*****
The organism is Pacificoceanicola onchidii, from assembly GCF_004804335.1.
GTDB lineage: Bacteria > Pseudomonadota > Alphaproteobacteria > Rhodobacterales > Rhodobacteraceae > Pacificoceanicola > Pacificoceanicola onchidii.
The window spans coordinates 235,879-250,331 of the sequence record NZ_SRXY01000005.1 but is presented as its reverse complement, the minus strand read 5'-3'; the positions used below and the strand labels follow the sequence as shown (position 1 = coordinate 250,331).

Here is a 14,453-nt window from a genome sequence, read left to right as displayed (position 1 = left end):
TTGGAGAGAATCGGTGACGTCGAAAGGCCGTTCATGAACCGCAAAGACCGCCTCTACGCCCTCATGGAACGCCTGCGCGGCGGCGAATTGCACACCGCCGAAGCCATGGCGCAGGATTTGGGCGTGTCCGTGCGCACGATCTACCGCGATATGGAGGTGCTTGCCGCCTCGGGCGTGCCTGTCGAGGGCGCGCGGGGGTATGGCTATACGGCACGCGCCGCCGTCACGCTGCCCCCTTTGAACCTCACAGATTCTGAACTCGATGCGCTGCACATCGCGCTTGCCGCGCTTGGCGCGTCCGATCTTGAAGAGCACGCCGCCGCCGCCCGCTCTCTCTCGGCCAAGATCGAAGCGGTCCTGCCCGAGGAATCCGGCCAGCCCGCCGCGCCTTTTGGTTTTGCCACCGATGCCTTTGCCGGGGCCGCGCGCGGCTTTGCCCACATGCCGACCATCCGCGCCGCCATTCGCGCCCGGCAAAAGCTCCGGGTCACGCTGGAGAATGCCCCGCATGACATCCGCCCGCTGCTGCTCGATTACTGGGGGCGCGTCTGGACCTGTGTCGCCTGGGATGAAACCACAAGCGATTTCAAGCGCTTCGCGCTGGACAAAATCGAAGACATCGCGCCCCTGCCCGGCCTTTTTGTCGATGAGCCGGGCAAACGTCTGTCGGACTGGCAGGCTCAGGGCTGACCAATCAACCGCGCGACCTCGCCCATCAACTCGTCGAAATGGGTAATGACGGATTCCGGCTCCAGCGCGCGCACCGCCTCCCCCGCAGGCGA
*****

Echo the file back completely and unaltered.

The organism is Pacificoceanicola onchidii, from assembly GCF_004804335.1.
GTDB lineage: Bacteria > Pseudomonadota > Alphaproteobacteria > Rhodobacterales > Rhodobacteraceae > Pacificoceanicola > Pacificoceanicola onchidii.
The window spans coordinates 235,879-250,331 of the sequence record NZ_SRXY01000005.1 but is presented as its reverse complement, the minus strand read 5'-3'; the positions used below and the strand labels follow the sequence as shown (position 1 = coordinate 250,331).

Here is a 14,453-nt window from a genome sequence, read left to right as displayed (position 1 = left end):
TTGGAGAGAATCGGTGACGTCGAAAGGCCGTTCATGAACCGCAAAGACCGCCTCTACGCCCTCATGGAACGCCTGCGCGGCGGCGAATTGCACACCGCCGAAGCCATGGCGCAGGATTTGGGCGTGTCCGTGCGCACGATCTACCGCGATATGGAGGTGCTTGCCGCCTCGGGCGTGCCTGTCGAGGGCGCGCGGGGGTATGGCTATACGGCACGCGCCGCCGTCACGCTGCCCCCTTTGAACCTCACAGATTCTGAACTCGATGCGCTGCACATCGCGCTTGCCGCGCTTGGCGCGTCCGATCTTGAAGAGCACGCCGCCGCCGCCCGCTCTCTCTCGGCCAAGATCGAAGCGGTCCTGCCCGAGGAATCCGGCCAGCCCGCCGCGCCTTTTGGTTTTGCCACCGATGCCTTTGCCGGGGCCGCGCGCGGCTTTGCCCACATGCCGACCATCCGCGCCGCCATTCGCGCCCGGCAAAAGCTCCGGGTCACGCTGGAGAATGCCCCGCATGACATCCGCCCGCTGCTGCTCGATTACTGGGGGCGCGTCTGGACCTGTGTCGCCTGGGATGAAACCACAAGCGATTTCAAGCGCTTCGCGCTGGACAAAATCGAAGACATCGCGCCCCTGCCCGGCCTTTTTGTCGATGAGCCGGGCAAACGTCTGTCGGACTGGCAGGCTCAGGGCTGACCAATCAACCGCGCGACCTCGCCCATCAACTCGTCGAAATGGGTAATGACGGATTCCGGCTCCAGCGCGCGCACCGCCTCCCCCGCAGGCGA